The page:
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Dallas Fed's Fisher, Philadelphia Fed leaders to retire in 2015

WASHINGTON — The outspoken president of the Federal Reserve Bank of Philadelphia will step down in March, shortly before the central bank is expected to raise interest rates for the first time since the recession, the regional bank said Monday.

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RadioShack sees stock jump on investment report

Fort Worth-based RadioShack saw its stock increase as much as 45 percent on Friday as investor Standard General LP said it was continuing talks on new financing for the electronics retailer.

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Fort Worth couple gets in 'Shark Tank,' comes out with deal

A Fort Worth couple who started a business when they couldn’t sleep, were the first entrepreneurs to get a deal on ABC’s Shark Tank in the season premiere on Sept. 26.

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Internal audit says EPA mismanaged Fort Worth project

FORT WORTH, Texas (AP) — An internal audit by the U.S. Environmental Protection Agency reveals the agency mismanaged an experiment using new ways to demolish asbestos-ridden buildings.

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Weatherford's Wild Mushroom to open in Fort Worth's Ridglea Village

Weatherford restaurant staple The Wild Mushroom Steak House & Lounge will be coming to Fort Worth in November, moving into the former site of Ray’s Steakhouse at to 3206 Winthrop Ave. in the Ridglea Village Shopping Center.

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FAA approves 787 Dreamliner battery fixes

WASHINGTON (CNNMoney) -- The Federal Aviation Administration cleared Boeing to make fixes to the battery system of the 787 Dreamliner. That paves the way for the aircraft to start flying again.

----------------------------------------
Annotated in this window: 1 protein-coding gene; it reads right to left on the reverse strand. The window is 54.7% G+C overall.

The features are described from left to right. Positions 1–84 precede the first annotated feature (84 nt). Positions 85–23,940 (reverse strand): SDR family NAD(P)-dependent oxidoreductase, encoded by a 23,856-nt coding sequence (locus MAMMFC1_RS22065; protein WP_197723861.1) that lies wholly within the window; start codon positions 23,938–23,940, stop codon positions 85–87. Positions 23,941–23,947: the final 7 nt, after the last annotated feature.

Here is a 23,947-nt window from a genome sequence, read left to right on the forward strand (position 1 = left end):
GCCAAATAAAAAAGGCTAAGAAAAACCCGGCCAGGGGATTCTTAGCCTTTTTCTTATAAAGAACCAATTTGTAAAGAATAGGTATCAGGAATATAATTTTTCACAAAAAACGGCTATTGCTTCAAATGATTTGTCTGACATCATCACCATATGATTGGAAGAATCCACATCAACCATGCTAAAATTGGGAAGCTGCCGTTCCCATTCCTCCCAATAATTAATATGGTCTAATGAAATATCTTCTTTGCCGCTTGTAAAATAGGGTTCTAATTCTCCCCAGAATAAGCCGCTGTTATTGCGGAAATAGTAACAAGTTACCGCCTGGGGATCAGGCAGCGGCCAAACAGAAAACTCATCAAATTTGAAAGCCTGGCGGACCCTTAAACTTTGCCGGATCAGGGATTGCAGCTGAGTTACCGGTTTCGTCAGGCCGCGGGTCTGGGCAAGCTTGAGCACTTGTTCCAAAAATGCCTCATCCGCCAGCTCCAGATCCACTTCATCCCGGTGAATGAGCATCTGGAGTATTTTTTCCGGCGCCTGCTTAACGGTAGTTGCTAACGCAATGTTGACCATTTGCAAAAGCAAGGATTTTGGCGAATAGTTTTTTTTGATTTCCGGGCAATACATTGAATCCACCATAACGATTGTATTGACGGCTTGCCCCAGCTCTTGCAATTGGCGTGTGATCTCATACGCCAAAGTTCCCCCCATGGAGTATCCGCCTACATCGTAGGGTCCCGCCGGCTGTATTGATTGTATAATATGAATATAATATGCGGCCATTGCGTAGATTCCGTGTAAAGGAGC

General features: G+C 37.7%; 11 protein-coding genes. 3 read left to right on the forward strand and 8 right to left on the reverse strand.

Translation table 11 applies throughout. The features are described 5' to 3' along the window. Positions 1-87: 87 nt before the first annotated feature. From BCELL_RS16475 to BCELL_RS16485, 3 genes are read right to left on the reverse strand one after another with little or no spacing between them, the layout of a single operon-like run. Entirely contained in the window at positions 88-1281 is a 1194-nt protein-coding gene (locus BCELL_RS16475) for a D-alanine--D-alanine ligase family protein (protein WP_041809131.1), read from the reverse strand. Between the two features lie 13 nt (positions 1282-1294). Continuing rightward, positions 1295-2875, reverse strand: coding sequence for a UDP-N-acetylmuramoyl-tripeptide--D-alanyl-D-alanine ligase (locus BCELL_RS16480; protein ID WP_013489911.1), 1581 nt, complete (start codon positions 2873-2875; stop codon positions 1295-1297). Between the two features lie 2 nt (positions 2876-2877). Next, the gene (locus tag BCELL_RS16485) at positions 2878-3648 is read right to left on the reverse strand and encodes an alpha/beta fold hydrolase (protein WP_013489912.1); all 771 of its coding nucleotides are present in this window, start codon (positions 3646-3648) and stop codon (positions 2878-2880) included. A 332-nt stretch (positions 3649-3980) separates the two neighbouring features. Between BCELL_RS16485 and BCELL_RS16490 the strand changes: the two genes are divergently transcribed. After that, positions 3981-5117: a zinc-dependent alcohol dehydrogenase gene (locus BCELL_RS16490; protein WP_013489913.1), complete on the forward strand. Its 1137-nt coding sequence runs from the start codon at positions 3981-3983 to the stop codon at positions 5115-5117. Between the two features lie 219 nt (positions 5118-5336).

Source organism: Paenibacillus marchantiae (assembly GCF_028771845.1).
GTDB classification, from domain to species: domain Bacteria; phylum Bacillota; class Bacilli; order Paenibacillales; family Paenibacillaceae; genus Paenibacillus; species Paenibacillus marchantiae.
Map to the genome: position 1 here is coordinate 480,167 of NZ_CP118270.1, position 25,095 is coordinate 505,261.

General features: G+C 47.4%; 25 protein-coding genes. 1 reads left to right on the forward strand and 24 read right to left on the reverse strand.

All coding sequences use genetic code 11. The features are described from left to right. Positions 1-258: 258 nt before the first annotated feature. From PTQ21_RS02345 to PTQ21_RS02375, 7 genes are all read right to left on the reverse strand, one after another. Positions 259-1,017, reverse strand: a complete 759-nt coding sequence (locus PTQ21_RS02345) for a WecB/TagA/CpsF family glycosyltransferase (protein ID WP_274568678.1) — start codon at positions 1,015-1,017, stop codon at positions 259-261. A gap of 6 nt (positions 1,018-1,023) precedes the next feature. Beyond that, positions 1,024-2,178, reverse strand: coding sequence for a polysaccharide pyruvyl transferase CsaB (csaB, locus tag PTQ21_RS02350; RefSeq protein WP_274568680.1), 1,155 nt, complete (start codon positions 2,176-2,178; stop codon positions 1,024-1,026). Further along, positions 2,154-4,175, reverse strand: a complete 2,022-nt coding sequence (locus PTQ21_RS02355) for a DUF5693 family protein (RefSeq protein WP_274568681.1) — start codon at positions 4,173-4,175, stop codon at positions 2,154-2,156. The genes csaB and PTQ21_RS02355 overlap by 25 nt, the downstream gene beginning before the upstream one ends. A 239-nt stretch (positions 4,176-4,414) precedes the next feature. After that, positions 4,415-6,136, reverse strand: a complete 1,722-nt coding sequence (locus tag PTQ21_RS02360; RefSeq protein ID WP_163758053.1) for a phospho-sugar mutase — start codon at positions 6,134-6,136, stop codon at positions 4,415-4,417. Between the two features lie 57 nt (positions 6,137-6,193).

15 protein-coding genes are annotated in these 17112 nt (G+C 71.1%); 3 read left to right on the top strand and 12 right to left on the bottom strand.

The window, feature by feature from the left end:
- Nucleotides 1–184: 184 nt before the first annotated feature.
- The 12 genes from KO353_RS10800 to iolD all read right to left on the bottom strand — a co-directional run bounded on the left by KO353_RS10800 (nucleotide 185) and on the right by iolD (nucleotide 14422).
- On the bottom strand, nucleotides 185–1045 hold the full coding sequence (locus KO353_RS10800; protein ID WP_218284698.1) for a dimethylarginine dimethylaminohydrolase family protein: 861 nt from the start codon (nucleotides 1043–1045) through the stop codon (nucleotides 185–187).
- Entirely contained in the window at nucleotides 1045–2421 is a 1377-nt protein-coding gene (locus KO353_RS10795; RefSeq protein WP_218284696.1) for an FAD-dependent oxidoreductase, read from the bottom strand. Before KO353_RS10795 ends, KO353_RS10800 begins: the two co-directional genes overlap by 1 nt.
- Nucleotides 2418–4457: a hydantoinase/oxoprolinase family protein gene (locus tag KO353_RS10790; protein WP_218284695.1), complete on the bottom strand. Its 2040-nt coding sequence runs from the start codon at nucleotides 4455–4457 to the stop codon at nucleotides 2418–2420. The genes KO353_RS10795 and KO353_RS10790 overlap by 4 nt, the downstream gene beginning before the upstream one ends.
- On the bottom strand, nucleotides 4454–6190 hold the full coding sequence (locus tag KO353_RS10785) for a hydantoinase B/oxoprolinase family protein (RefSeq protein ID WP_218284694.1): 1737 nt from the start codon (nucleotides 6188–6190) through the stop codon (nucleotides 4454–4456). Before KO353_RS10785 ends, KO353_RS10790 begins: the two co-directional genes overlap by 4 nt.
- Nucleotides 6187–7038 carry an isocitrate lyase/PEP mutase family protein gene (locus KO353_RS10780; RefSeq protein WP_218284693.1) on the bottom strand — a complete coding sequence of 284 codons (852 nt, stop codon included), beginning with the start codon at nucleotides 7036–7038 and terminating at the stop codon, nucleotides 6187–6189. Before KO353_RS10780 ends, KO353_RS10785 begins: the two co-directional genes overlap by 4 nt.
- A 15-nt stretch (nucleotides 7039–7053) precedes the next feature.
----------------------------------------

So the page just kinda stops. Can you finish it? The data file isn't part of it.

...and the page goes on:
Nearly 50 Dreamliners have been grounded for the last four months, after two fires on Japanese jets prompted the FAA to order the planes grounded on Jan. 16.
Since then, Boeing has redesigned the battery system. Next week, all airlines that have the 787 aircraft will start to install the new systems.
Boeing basically revamped the internal battery components to minimize the chances of a short circuit. It also improved the insulation of the battery cells, and created a new "containment and venting" system that is supposed to prevent overheating from affecting the plane.
"Safety of the traveling public is our number one priority. These changes to the 787 battery will ensure the safety of the aircraft and its passengers," said Transportation Secretary Ray LaHood.
The move to approve the planes for flight has been expected. FAA Administrator Michael P. Huerta predicted at a Senate hearing on Tuesday that it would happen soon.
Boeing has already completed 20 test flights with the new battery technology, Huerta said during that hearing.
United Airlines, which has six of the jets, is the only U.S. airline to take delivery of the Dreamliners so far. Boeing's customers are eager to get them into service, since they use lightweight composite materials that greatly improve fuel economy.
The Dreamliner has sold well in Asia and the Middle East, where airlines depend on long-range flights for much of their business, and can benefit most from the improvements in fuel economy.
The problems with the new battery technology have already prompted Boeing's European rival Airbus to revert to standard nickel-cadmium batteries in its A350 plane. The A350 had been designed to compete with the Dreamliner, and is due to make its first test flight in the middle of this year.
The approval for the battery fix comes just a few days before the National Transportation Safety Board, which investigates traffic and aircraft incidents, will convene for a two-day investigation into the fires.
Boeing's shares were up 2 precent Friday afternoon.

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What do you think of the new plans for a new Will Rogers arena and changes at the Convention Center?